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Ein Collie liegt am Wegesrand

Collie – a Scottish beauty with personality

There are short-haired and long-haired versions of the Collie. It is thanks to the influence of the TV dog Lassie that the long-haired version of this gentle herding dog has become much better known. However, the two types do not differ fundamentally apart from the length of their fur.

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Ein Collie steht am Uferrand.

Newsletter Collie

  • Breed
    Collie
  • Origin
    Great Britain
  • Classification
    Cattle and herding dogs
  • Size
    Males 56 to 61 cm at shoulder height – females 51 to 56 cm at shoulder height
  • Weight
    male dog 25 to 30 kilograms – female dog 21 to 26 kilograms
  • Physique
    elegant, narrow head with longitudinal muzzle
  • Eyes
    medium-sized, almond-shaped
  • Ears
    small and standing with tilting tips
  • Coat and colour
    fur structure face small and short neck mane, coat firm with mixed top and undercoat, bushy tail, sable-white, three-coloured or silver-blue
  • Special features
    likes to bark
  • Nature
    affectionate, playful, eager to learn and clever, sweet-tempered, alert
  • Care
    easy to care for despite their long fur, regular brushing, only bathe in exceptional cases
  • Health
    Susceptibility for the MDR1 defect (hypersensitivity to medication), sensitive digestive tract, retina diseases, hip dysplasia; at the breeder’s ensure that no merle dogs are crossed.

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Among sheep

Collies are true Scots whose ancestors were brought to the British Isles by the Romans. There were already Collies with a responsible job in Scotland in the 13th century – as excellent herding dogs, they helped to direct the large flocks of sheep. Visually, these early Collies differ from today’s counterparts. They were black and tan or grey. Queen Victoria, who was a huge fan of dogs, made the elegant dog socially acceptable and also popular outside of agriculture. The Collie has been an officially recognised breed since 1858 and is divided into the British and Scotch Collie lines. The first mahagony-coloured Collie, “Old Cockie”, was exhibited in 1871. It is deemed to be the progenitor of the modern Collies. The type bred in America has a slightly more delicate build.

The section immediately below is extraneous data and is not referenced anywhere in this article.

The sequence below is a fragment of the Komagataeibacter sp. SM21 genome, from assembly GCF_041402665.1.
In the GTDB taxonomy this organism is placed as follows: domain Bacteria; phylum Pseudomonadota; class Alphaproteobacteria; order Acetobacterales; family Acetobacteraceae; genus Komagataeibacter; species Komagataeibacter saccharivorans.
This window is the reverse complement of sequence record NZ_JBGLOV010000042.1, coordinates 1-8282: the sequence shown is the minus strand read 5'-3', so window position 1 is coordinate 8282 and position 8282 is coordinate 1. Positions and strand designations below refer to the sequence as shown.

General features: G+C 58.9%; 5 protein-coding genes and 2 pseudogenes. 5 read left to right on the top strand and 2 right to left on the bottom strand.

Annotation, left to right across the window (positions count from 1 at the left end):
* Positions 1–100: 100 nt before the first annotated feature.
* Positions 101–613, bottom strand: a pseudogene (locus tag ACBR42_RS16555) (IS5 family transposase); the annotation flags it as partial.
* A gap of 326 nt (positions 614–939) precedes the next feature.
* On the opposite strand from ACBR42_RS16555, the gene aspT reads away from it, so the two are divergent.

Character of the Collie: serve, protect, please

Because of their intelligence and their gentle nature, Collies are ideally suited as companion and therapy dogs or as guard and working dogs. The character of the Collie is characterised by great enjoyment at work and an eagerness to learn. The Collie needs a person that it trusts as the leader to whom it can bond closely. In addition, the dogs want to please their owners at all costs and are very obedient. With the Collie, you are opting for an extremely loyal dog with an instinct to guard and protect. This instinct is so pronounced that the dog can respond with distrust to strangers. Therefore show your Collie early on that your acquaintances and neighbours are “friends”.

Training and husbandry of the Collie

Collies are very active and need to be occupied. Your dog will keep you on your toes. Presumably, you cannot offer it a herd of sheep but agility and obedience sport offer outstanding alternatives. Long walks on a daily basis are the minimum. When your Collie has physical exercise, it will also behave in an exemplary manner in your flat. A characteristic of the breed is the Collie’s increased need to tell you something – it likes to bark and loudly at that. During training, in the interest of being a good neighbour, you should teach your dog to be quiet. The Collie is eager to learn and learns commands at an above-average speed compared to other breeds. Only work with positive reinforcement as the dog must enjoy learning. Force makes the Collie stubborn and uncertain and is absolutely unnecessary with this gentle family dog that is particularly good with children.

Caring for the Collie

Despite its luxuriant fur, the Collie is easy to care for. Of course, you have to brush the dog carefully and in the process pay particular attention to matting in areas that are difficult to access, behind the ears and joints. Otherwise, the magnificent fur of the Collie is practically self-cleaning. As Collies often have a sensitive digestive tract, be prudent when feeding them and use high-quality food. Offer the animal its daily ration spread over several small portions. A hereditary incompatibility to medical drugs is widespread among Collies. A precautionary gene test is recommended to avoid complications in the event of an emergency.

Video: “Everything about the Collie”

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